Phishing attacks entered the scene when AOL still ruled the Internet. More than two decades later, cyber criminals continue to use targeted phishing techniques for one simple reason. They work. Specialized attacks, known as spear phishing, use personal details to trick victims into clicking malicious links or sending sensitive information.
For example, last year, hackers compromised the email system for an Ohio parish. After spying on email conversations, they posed as a construction company hired to complete parish renovations. Soon, the parish received an email, supposedly from the contractor, listing new instructions for payment transfer. In response, they paid nearly $2 million to a fake account.
Similar attacks have cost businesses and individuals millions of dollars. Even Google, Amazon and Facebook have fallen victim. And, while the attacks often involve requests for money, cyber criminals also use spear phishing to deploy malware and steal trade secrets or login credentials.
Understand the Spear Phishing Process
As in any war, understanding how your opponent operates will prepare you to mount an effective defense. In spear phishing, hackers first identify a target. Unlike basic phishing, which casts a wide net, spear phishing focuses on a specific person or group.
This personalization requires more effort, but it gives criminals a high degree of success.
Once the attackers have chosen a target, they study their prey by combing through social media and other online information. With minimal effort, attackers can learn a surprising amount. For example, they can discover where you live and work, who your friends are, the details of your latest vacation and even your recent purchases.
Armed with personal details, hackers customize an email, text or phone message. Typically, they pose as a trusted source, such as a legitimate business or a coworker. The content of the message includes specific details and most likely conveys a sense of urgency.
Finally, the attacker disguises the message so that it appears to come from a known sender. Unfortunately, cyber criminals have become quite proficient at spoofing emails or cell numbers. They may send from an email address nearly identical to a legitimate address, or they may actually take over a real account.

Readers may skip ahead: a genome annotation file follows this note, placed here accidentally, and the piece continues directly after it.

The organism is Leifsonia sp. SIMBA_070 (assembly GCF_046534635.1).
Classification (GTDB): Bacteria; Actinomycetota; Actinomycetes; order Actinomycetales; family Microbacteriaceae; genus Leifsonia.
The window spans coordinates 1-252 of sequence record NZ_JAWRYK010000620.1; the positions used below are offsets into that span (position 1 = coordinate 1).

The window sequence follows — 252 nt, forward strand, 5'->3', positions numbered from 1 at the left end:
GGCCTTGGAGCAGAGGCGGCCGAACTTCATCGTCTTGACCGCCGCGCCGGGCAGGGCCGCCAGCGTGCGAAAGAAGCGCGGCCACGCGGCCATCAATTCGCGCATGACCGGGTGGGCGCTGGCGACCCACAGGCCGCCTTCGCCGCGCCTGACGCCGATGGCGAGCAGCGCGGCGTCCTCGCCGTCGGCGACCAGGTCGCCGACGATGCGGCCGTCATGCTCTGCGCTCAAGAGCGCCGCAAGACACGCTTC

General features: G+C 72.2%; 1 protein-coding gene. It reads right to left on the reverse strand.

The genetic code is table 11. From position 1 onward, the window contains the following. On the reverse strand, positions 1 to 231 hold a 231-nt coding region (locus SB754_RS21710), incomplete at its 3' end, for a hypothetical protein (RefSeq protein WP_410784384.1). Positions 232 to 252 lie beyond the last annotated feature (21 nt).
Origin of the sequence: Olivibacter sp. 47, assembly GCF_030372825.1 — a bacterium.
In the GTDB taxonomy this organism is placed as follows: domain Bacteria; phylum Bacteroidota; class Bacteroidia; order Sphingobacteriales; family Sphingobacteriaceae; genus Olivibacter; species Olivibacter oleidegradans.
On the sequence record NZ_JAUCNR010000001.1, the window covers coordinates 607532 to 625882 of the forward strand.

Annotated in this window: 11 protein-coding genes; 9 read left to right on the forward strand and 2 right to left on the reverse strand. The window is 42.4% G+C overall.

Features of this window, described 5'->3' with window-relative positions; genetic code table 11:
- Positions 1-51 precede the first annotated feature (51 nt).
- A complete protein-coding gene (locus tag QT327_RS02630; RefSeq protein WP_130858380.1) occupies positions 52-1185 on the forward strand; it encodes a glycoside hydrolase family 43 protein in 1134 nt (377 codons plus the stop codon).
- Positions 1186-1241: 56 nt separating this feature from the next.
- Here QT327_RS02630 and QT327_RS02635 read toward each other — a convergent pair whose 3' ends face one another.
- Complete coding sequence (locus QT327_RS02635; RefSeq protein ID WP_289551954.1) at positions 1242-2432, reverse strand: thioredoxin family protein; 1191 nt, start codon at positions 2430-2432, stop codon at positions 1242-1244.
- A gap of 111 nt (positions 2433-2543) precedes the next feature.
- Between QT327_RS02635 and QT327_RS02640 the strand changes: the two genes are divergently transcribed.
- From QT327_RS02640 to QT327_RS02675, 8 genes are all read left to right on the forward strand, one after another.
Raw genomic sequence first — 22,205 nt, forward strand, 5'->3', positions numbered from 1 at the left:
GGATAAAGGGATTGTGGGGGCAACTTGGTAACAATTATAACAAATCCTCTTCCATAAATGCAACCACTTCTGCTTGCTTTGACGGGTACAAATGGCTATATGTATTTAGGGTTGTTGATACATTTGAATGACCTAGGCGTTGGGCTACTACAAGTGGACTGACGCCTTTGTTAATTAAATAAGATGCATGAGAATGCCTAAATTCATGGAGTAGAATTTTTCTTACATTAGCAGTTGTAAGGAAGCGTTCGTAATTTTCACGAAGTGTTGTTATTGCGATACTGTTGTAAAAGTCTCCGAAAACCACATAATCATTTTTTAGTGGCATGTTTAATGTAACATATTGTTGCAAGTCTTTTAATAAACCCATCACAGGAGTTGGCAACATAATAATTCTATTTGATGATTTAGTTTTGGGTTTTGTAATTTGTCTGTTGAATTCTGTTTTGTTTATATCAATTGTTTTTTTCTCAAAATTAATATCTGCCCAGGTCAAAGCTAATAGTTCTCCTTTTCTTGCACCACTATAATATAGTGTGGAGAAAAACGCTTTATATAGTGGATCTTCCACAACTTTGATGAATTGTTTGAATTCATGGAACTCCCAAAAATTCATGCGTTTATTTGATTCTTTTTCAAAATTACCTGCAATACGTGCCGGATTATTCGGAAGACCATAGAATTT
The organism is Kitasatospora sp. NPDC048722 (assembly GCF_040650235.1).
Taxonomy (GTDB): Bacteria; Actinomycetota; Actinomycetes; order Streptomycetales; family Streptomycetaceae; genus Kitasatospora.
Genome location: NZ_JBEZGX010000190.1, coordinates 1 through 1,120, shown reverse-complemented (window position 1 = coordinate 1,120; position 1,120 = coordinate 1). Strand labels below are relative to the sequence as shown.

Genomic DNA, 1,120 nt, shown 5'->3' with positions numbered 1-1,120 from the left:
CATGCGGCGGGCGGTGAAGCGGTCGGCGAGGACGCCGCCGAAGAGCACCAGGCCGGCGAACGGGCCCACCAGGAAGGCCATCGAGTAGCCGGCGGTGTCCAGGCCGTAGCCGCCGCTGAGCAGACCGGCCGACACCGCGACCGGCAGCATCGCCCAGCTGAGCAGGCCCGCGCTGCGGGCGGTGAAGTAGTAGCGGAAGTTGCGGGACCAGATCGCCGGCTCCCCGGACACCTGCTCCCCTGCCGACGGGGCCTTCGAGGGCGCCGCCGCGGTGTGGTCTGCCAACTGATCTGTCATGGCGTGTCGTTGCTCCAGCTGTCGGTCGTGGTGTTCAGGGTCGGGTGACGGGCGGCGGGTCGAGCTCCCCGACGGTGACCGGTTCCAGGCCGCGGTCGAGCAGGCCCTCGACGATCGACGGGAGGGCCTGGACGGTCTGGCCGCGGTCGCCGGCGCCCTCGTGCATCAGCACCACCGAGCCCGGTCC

Tips to Avoid Becoming a Victim
Cyber criminals will keep phishing, and they will use increasingly sophisticated tools to do so. But you can protect yourself from falling victim to most scams by following some common-sense tips.
- Watch what you post online – Avoid the tendency to overshare on social media. In particular, never post your phone number or email address. Also, adjust your privacy settings to limit who can see your posts and help protect your digital footprint. To play it safe, assume that bad actors can view anything you post on the internet.
- Use smart passwords – Never re-use passwords or password variations. Once hackers obtain a password, they will try it on multiple sites. To be safe, use unique passwords, preferably phrases or random combinations of letters and numbers.
- Know common phishing techniques – Spear phishing emails generally use terms like “urgent,” “invoice due,” or “request.” Common subject lines refer to financial items and payments. The messages often include attachments or ask you to click a link to enter required information.
- Never click an unexpected link or attachment – Security experts have repeated this warning over and over again. And yet, users keep clicking links and opening attached files, opening the door for malware. In particular, never click a link that seems to come from a bank or other business. Instead, go directly to their official website.
- Verify a request before entering information – Even if an email includes personal details or seems to come from a trusted source, confirm the request through alternate channels before complying. For example, if you receive an email from your boss asking for sensitive information, call her to verify that she did, indeed, send the email.
Partner with a Trusted Security Expert
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